16Feb I hope he will be ‘a regular guy’ — an American pastor’s hopes for the conclave

Like everybody else, I was surprised to hear that Pope Benedict was resigning. But I was also relieved for him. It has been painfully obvious that he is declining. At Christmas, we saw him wheeled around on that rolling platform. He looked tired. It was time to resign.

Perhaps the most important legacy of Benedict XVI’s papacy will be his resignation. It has set a very healthy precedent. In an age when medical science can keep us living well into our 90s and maybe even past 100, it is important that popes should feel free to resign when they are no longer up to the task of their ministry. Pope Benedict showed true pastoral concern for the church when he recognized he could not carry on.

As Cardinal Joseph Ratzinger, he lived through the final years of John Paul II’s papacy. He saw his friend decline, and he knew the church was drifting for the last few years of that long reign. Yet John Paul II felt bound by tradition to carry on until the end. Benedict XVI has freed future popes of that burden and perhaps freed the church from a major problem of having a senile or incapacitated pope. He deserves our thanks for this precedent.

The Benedictines have a saying about the selection of a new abbot: The abbot should be ne numis sapiens, ne nimis sanctus, et ne nimis sanus — not too healthy, not too wise and not too holy. In other words, they should select a regular guy. That’s what I hope for: a regular guy.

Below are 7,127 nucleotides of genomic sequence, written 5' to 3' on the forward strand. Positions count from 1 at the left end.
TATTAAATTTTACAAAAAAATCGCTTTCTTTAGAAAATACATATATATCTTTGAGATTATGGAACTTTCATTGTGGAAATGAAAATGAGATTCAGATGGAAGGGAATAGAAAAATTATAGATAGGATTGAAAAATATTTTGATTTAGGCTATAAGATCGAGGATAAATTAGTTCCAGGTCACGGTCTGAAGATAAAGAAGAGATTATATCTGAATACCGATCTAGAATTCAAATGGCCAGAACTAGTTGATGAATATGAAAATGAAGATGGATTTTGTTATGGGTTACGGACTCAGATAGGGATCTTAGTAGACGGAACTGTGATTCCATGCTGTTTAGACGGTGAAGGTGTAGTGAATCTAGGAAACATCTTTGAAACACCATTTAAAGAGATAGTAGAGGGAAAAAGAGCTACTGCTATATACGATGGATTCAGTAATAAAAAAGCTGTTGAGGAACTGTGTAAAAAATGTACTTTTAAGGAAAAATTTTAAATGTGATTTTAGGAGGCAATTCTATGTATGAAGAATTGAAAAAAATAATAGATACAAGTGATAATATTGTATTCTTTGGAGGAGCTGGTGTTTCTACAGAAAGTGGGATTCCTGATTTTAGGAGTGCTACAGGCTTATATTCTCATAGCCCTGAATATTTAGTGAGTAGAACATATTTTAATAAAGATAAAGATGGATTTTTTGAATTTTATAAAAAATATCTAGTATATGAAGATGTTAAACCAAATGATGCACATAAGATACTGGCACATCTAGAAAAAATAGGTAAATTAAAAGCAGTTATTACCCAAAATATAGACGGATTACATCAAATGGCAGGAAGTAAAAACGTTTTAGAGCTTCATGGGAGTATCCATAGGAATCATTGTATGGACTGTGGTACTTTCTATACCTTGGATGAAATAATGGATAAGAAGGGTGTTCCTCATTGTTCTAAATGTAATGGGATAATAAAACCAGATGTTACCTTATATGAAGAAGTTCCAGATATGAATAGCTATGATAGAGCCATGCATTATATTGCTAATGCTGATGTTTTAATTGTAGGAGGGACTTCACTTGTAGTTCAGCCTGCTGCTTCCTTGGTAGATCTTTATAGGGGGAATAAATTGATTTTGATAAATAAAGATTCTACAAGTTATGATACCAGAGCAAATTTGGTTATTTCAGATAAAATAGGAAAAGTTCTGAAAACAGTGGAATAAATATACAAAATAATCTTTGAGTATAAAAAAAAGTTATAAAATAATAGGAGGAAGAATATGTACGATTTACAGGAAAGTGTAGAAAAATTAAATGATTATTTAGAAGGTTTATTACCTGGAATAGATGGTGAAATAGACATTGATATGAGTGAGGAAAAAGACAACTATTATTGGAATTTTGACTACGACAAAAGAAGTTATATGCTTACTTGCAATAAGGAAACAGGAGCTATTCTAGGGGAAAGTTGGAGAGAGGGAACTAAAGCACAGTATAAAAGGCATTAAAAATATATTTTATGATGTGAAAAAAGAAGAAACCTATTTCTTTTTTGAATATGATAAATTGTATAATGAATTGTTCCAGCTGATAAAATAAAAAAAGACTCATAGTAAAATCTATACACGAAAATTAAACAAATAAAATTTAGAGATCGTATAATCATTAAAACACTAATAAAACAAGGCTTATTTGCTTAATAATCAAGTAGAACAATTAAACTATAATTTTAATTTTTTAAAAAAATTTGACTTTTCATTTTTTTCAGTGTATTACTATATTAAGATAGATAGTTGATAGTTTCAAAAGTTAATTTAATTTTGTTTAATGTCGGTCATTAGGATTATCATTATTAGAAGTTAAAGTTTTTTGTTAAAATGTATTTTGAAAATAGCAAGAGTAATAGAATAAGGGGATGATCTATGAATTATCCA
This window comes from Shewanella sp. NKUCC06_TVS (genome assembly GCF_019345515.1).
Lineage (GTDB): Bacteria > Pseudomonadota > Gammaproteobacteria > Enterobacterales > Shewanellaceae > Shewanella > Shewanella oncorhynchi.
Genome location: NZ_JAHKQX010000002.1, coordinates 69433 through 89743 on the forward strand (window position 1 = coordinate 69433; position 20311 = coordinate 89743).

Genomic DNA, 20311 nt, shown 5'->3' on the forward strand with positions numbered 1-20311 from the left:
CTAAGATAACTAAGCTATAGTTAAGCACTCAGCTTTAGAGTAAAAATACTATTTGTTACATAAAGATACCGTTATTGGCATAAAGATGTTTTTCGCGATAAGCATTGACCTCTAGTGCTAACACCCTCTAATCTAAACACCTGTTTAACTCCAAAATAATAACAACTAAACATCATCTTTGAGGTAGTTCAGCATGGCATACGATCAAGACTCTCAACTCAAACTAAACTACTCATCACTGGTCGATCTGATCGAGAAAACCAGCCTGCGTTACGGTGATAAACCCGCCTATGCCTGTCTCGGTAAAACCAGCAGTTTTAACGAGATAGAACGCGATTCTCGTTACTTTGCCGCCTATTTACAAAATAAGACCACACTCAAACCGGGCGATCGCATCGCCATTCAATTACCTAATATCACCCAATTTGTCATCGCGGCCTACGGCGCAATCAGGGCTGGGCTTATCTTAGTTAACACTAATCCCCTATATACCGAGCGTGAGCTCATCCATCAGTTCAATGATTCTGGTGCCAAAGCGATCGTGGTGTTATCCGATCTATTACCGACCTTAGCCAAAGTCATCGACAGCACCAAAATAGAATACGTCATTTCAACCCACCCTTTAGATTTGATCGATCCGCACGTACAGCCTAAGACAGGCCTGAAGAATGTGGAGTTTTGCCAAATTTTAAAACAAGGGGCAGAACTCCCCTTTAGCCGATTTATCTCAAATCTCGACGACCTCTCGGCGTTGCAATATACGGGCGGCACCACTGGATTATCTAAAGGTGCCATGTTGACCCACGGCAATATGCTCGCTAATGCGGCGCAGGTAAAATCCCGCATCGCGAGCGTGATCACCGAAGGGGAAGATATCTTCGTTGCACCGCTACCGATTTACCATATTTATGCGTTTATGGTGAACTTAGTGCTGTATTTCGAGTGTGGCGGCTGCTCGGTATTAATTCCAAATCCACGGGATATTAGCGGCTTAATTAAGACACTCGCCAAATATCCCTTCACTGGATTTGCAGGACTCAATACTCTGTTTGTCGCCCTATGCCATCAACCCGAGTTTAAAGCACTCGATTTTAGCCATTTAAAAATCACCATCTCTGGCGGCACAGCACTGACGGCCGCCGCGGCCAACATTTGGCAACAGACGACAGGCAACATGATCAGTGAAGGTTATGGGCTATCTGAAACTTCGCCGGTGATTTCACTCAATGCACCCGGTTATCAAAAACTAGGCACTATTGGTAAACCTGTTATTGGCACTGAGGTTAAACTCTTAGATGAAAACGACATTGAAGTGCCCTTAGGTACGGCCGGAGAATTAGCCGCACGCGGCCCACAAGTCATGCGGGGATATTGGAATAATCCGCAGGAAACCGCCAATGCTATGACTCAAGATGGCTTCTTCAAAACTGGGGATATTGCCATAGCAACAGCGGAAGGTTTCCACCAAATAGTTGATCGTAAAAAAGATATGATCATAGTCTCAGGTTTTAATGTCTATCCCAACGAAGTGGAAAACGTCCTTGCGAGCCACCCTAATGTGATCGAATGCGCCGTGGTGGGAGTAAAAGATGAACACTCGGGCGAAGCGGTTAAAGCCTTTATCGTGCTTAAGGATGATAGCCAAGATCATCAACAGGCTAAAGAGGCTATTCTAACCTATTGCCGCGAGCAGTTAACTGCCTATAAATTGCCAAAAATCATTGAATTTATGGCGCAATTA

What does that mean in the context of the College of Cardinals? They are 120 guys, all pretty much cut from the same clerical cloth. They are all older men and accomplished church politicians who have been serving in church offices, where everyone is Catholic and everyone deferential.

But I hope we get somebody who has at least some experience as a parish priest. I hope we get someone who has heard confessions and done marriage counseling, been on youth retreats and done marriage prep. It would be nice if he had the experience of being alone in a parish where he had to do all the liturgies, week after week, and struggled to inspire the same people with his preaching. I hope he has had to explain the teaching of the faith to skeptical youth and angry adults. I hope he has to deal with divorced people.

I hope we get somebody who had not lived exclusively in the world of chancery offices where people give him deference and obedience all the time. I hope we get someone who has dialogued with evangelicals, Muslims and atheists as equals. It would be nice if he has a few friends who are Protestant clergy and he has come to respect them as intelligent and sincere Christians, every bit as saved as he is.

I hope we get someone from a big family, with many brothers and sisters.

I hope he has a lot of nieces and nephews who have challenged him around the dinner table and in family gatherings. Maybe some of them have married outside the church or have left the church to join other religions. He has attended their weddings only as a family member. Perhaps one of those nieces and nephews has come out to him as gay and he has had to love them still.

I hope he has several strong-willed and outspoken biological sisters who have more than a streak of feminism. Maybe they have told their brother that they use birth control. Maybe they have responsible and substantial careers outside the home where women are the boss.